Benefits of adjuvant chemotherapy shown in resected gastroesophageal cancer
medwireNews: Research suggests that adjuvant chemotherapy may improve survival over postoperative observation following preoperative chemoradiotherapy and curative-intent resection in patients with gastroesophageal adenocarcinoma.
“Our findings have important implications for the postoperative treatment of this patient group for which few data are available,” Matthew Porembka and colleagues, from the University of Texas Southwestern Medical Center in Dallas, USA, remark.
Using the US National Cancer Database, Porembka and team identified 10,086 adults (mean age 61 years, 88% men) with clinical stage T1N1-3M0 or T2-4N0-3M0 adenocarcinoma of the distal esophagus or gastric cardia who were treated with preoperative chemoradiotherapy and curative-intent resection.
Of these, just 8% received adjuvant chemotherapy after preoperative chemoradiotherapy and resection; these patients had more high-risk disease features than patients who underwent postoperative observation, including more advanced disease stage, greater positive resection margin rate, and lower rates of pathologic complete response.
To assess the impact of adjuvant chemotherapy on overall survival, the researchers matched 732 patients in the adjuvant chemotherapy group to 3660 patients in the postoperative observation group using the propensity score method, which included variables such as age, sex, race/ethnicity, comorbidity, insurance type, time from diagnosis to resection, clinicopathologic features, length of stay, and 30-day unplanned readmissions.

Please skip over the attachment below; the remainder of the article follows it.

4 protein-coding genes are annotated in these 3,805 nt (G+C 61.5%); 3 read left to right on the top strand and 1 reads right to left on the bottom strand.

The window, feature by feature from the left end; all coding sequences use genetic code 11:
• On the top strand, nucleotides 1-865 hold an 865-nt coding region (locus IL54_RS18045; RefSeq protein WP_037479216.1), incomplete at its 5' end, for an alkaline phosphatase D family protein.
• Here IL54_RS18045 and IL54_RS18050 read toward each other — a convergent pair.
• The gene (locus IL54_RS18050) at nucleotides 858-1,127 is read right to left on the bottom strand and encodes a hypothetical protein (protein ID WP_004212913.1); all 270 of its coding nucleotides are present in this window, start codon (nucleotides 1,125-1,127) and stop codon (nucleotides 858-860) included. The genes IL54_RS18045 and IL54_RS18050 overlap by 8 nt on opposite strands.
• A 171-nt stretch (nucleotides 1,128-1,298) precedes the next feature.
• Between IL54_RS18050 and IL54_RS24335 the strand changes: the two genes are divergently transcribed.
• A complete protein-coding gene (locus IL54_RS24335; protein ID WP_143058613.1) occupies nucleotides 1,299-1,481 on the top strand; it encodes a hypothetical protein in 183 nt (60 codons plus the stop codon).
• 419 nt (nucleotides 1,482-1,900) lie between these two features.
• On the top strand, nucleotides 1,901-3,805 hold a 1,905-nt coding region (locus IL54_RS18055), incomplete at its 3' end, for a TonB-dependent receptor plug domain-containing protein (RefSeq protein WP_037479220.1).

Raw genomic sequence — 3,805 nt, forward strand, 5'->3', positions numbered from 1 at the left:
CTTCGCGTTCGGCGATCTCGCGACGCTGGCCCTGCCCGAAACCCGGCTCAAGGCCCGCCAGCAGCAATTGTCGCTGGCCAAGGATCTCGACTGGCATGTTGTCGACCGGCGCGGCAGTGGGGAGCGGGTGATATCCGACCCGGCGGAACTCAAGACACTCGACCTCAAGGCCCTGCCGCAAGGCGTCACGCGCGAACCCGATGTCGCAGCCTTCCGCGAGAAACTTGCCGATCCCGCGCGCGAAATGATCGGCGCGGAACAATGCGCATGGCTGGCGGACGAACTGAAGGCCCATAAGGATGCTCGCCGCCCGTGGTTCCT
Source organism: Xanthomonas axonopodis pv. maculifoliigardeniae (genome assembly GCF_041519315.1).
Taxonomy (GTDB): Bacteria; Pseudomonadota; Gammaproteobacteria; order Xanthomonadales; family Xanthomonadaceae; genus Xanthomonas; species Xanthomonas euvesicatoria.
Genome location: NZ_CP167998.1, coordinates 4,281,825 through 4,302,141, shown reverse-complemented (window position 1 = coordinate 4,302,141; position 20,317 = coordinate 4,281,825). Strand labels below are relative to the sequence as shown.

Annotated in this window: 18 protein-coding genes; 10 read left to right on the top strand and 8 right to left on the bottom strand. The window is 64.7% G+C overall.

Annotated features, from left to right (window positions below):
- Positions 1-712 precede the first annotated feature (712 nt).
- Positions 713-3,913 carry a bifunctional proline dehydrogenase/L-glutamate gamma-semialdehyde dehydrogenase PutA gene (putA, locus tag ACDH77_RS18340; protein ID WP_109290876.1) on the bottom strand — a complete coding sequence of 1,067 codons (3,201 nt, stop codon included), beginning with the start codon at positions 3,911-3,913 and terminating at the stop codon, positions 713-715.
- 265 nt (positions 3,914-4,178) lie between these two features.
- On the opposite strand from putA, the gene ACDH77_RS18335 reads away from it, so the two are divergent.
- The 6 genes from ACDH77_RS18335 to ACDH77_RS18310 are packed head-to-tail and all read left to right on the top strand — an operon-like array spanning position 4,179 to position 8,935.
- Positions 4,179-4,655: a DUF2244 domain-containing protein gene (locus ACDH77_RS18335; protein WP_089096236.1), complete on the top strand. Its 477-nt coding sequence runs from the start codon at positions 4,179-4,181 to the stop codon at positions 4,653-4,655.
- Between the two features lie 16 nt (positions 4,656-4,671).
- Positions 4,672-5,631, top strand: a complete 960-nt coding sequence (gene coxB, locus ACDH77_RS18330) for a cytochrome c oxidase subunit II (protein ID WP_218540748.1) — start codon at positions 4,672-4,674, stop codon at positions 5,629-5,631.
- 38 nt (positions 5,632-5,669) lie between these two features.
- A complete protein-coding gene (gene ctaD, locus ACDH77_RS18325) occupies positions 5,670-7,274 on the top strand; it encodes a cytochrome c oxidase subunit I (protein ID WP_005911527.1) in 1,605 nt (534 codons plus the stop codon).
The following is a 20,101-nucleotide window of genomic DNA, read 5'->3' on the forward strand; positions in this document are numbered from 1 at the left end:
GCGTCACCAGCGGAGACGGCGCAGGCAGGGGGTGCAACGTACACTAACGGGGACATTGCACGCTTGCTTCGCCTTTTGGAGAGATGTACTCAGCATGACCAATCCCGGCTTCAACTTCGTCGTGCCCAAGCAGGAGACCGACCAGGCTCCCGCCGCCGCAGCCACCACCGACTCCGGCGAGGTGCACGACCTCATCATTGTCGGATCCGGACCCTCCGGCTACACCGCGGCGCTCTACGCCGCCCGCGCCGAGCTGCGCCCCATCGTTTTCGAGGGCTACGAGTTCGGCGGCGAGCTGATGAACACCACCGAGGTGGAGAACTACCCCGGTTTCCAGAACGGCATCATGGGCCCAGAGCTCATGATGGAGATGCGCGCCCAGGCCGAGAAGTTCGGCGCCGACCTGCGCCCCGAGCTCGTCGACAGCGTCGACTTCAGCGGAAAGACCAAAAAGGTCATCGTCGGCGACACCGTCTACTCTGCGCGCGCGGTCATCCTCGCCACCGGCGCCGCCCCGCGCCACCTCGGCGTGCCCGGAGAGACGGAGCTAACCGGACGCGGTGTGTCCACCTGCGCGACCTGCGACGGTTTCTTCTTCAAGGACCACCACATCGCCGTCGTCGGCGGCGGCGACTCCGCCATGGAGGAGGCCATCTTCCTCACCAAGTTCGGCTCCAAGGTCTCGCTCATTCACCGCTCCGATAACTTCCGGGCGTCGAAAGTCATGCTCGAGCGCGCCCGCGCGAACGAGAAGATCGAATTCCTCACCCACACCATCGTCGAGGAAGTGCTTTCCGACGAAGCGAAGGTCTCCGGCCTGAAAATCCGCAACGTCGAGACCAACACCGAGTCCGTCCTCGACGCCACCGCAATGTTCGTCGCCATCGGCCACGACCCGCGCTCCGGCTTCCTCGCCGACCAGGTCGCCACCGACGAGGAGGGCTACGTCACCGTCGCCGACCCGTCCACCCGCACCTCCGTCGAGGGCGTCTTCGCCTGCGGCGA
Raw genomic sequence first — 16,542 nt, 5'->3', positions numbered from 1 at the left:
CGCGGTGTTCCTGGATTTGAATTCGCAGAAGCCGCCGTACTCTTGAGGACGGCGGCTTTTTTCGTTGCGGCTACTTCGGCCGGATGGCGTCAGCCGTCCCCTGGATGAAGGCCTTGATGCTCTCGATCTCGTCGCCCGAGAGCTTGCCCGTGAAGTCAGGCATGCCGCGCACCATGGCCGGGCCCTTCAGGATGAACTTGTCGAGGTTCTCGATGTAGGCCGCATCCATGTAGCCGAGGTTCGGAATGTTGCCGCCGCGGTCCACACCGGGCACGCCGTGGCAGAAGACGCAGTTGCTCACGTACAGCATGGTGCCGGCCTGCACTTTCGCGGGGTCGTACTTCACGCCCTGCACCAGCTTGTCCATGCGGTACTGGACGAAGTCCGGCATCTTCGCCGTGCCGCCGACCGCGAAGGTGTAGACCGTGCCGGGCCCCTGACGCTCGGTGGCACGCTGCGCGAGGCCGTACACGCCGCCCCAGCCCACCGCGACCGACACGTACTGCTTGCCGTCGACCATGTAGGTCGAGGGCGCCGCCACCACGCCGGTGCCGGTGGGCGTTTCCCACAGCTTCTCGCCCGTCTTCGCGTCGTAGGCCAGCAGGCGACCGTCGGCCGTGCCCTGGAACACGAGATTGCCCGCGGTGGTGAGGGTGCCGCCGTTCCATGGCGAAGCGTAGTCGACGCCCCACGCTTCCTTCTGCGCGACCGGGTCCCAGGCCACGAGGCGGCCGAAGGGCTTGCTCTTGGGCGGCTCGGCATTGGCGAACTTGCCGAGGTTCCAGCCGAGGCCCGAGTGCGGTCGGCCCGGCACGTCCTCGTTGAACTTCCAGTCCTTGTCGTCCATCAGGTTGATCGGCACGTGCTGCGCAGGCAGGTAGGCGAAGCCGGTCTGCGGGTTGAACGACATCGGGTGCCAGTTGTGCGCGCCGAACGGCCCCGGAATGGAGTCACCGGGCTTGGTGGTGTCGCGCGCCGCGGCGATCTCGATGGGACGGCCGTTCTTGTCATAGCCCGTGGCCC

They report in JAMA Oncology that patients in the adjuvant chemotherapy group had significantly better overall survival than those in postoperative observation group, at a median of 40 months versus 34 months, and a hazard ratio of 0.79 in favor of adjuvant chemotherapy.
After 1 year, 94% of patients in the adjuvant chemotherapy group were still alive, compared with 88% in the observation group, and the corresponding survival rates at 3 and 5 years were 54% versus 47% and 38% versus 34%, respectively.
Further analyses showed that the survival benefit of adjuvant chemotherapy over postoperative observation was consistent across most patient subgroups, and was greatest in patients with a pathologic complete response, which Porembka et al say is “a relevant finding given that this patient group has a 23% risk of recurrence.”
The team also performed sensitivity analyses to quantify the effect of postoperative complications. They found that, unless the complication rate was extremely high (50%) in the postoperative observation group and extremely low (5%) in the adjuvant chemotherapy group, such complications would have little impact on the treatment effect of adjuvant chemotherapy.
The authors conclude: “These findings, while not confirmatory, provide compelling motivation to explore the potential benefit of adjuvant chemotherapy in a randomized clinical trial.”
By Laura Cowen
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